The main by-products of rice are rice straw, rice husk or hull, and rice bran.
What is rice straw?
Rice straw is a rice by-product produced when harvesting paddy. Each kg of milled rice produced results in roughly 0.7–1.4 kg of rice straw depending on varieties, cutting-height of the stubbles, and moisture content during harvest. Rice straw is separated from the grains after the plants are threshed either manually, using stationary threshers or, more recently, by using combine harvesters (Figure 1).
Figure 1. Harvesting grain and straw using the combine harvester.
Fig. 1. Paddy grain (left) and its products after husking.
What is rice husk and what are its major products?
The rice husk, also called rice hull, is the coating on a seed or grain of rice. It is formed from hard materials, including silica and lignin, to protect the seed during the growing season. Each kg of milled white rice results in roughly 0.28 kg of rice husk as a by-product of rice production during milling.
Common products from rice husk are: solid fuel (i.e., loose form, briquettes, and pellets), carbonized rice husk produced after burning, and the remaining rice husk ash after combustion.
One hundred kilogram (100 kg) of paddy rice will generate approximately 5−10 kg of bran. Rice bran is a mixture of substances, including protein, fat, ash, and crude fiber. In many cases, bran contains tiny fractions of rice hull, which increases the ash content of bran. Bran composition is largely dependent on the milling process.
In modern rice mills, several different kinds of bran are produced: coarse bran (from the first whitening step), fine bran (from second whitening step) and polish (from the polishing step). Polish consists of part of the endosperm and is often referred to as meal.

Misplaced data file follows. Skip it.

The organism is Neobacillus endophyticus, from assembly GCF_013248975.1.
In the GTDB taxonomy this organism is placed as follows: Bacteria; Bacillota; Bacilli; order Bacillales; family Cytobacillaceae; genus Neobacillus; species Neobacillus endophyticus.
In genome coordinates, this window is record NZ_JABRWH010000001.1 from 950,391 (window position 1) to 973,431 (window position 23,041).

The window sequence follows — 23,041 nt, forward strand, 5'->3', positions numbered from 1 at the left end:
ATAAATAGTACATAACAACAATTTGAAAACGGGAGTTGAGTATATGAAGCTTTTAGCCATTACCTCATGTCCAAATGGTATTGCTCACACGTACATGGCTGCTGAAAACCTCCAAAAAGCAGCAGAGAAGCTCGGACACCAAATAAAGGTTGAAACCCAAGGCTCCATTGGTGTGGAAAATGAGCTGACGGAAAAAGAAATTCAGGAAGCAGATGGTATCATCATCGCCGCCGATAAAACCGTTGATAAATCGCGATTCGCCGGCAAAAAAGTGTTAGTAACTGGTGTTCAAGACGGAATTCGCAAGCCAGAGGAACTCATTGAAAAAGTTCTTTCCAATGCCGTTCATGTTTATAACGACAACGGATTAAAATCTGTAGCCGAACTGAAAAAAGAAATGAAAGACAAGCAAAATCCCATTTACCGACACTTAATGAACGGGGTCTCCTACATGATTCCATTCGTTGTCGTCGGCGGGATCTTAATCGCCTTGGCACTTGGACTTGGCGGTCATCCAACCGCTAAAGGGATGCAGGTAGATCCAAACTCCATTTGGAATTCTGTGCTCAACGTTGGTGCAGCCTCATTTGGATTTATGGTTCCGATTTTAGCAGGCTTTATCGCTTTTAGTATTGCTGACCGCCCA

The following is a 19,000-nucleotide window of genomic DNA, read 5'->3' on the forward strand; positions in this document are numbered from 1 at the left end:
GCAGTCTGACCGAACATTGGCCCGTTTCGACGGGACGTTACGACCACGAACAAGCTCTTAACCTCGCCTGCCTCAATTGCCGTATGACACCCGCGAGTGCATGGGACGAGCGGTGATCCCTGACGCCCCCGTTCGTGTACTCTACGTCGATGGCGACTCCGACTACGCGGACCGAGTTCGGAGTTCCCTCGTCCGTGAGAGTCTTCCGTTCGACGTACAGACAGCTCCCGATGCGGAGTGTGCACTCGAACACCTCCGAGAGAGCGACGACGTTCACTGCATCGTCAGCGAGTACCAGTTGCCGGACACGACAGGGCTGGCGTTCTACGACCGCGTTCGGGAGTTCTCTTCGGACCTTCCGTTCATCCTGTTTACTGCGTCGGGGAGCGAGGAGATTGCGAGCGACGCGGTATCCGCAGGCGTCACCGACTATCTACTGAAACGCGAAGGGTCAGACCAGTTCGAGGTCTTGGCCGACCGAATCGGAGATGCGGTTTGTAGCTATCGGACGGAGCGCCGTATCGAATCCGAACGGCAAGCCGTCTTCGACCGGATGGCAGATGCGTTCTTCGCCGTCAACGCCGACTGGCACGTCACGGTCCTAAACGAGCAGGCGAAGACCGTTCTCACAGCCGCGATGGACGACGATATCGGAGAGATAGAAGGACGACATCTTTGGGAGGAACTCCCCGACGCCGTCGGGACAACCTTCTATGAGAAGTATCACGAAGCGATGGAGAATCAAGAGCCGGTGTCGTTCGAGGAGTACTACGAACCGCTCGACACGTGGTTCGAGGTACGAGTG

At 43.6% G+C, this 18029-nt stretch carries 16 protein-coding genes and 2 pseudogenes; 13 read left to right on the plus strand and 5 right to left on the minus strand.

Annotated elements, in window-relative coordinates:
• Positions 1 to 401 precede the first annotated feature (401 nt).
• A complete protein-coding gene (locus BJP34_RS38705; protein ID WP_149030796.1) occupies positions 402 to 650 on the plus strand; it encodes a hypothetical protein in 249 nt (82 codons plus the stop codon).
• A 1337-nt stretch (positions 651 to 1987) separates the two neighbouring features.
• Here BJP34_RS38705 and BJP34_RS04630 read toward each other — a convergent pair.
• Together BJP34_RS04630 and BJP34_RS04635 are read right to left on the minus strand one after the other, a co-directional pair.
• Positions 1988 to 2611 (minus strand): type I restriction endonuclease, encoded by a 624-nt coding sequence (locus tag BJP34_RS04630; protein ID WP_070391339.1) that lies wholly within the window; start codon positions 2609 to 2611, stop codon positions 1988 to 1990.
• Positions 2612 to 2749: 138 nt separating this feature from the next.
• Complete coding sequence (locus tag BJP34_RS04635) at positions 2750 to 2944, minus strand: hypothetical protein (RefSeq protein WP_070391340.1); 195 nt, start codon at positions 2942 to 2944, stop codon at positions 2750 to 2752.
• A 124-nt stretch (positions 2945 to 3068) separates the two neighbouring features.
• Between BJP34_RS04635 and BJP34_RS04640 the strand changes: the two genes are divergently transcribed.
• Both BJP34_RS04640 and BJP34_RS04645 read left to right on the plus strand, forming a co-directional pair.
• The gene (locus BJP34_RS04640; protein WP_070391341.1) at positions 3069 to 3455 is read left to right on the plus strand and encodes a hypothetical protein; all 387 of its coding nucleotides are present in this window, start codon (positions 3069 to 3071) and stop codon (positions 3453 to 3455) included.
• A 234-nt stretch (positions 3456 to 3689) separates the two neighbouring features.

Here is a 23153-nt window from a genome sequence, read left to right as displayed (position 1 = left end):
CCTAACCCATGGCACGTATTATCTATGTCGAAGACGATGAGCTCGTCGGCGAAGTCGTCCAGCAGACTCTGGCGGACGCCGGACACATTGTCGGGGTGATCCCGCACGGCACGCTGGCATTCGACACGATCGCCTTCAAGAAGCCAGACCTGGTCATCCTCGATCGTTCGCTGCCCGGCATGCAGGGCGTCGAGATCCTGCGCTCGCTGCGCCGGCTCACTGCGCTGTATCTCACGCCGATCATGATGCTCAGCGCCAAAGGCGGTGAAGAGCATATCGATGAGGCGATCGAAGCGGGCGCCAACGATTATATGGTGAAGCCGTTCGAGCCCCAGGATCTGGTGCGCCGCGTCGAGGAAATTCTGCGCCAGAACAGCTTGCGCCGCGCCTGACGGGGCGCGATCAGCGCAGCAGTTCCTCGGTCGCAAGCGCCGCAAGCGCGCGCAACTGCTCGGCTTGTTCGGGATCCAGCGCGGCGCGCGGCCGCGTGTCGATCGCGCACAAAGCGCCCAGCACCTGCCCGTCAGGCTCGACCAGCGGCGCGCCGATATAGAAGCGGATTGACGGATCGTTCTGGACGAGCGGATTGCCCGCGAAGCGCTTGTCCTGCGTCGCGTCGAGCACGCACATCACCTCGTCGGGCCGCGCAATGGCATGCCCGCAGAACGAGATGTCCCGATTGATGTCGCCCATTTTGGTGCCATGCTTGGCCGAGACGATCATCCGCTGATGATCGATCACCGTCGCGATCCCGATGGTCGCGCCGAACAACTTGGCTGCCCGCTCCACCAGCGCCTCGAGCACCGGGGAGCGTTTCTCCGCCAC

Rice bran has a high nutritive value. Besides proteins, rice bran is an excellent source of vitamins B and E. Bran also contains small amounts of anti-oxydants, which are considered to low cholesterol in humans. Rice bran contains 10−23% bran oil. The oily nature makes bran an excellent binder for animal feeds. Bran oil, once stabilized and extracted, is a high quality vegetable oil for cooking or eating. The conventional use of rice bran is as ingredient for animal feeds, in particular ruminants and poultry. In recent years however, advances in stabilization techniques have been made which has led to new uses for bran and its derivatives, most notably bran oil for cooking and waxes for cosmetic products. In the developing countries, rice bran is underutilized due to a lack of suitable stabilization techniques.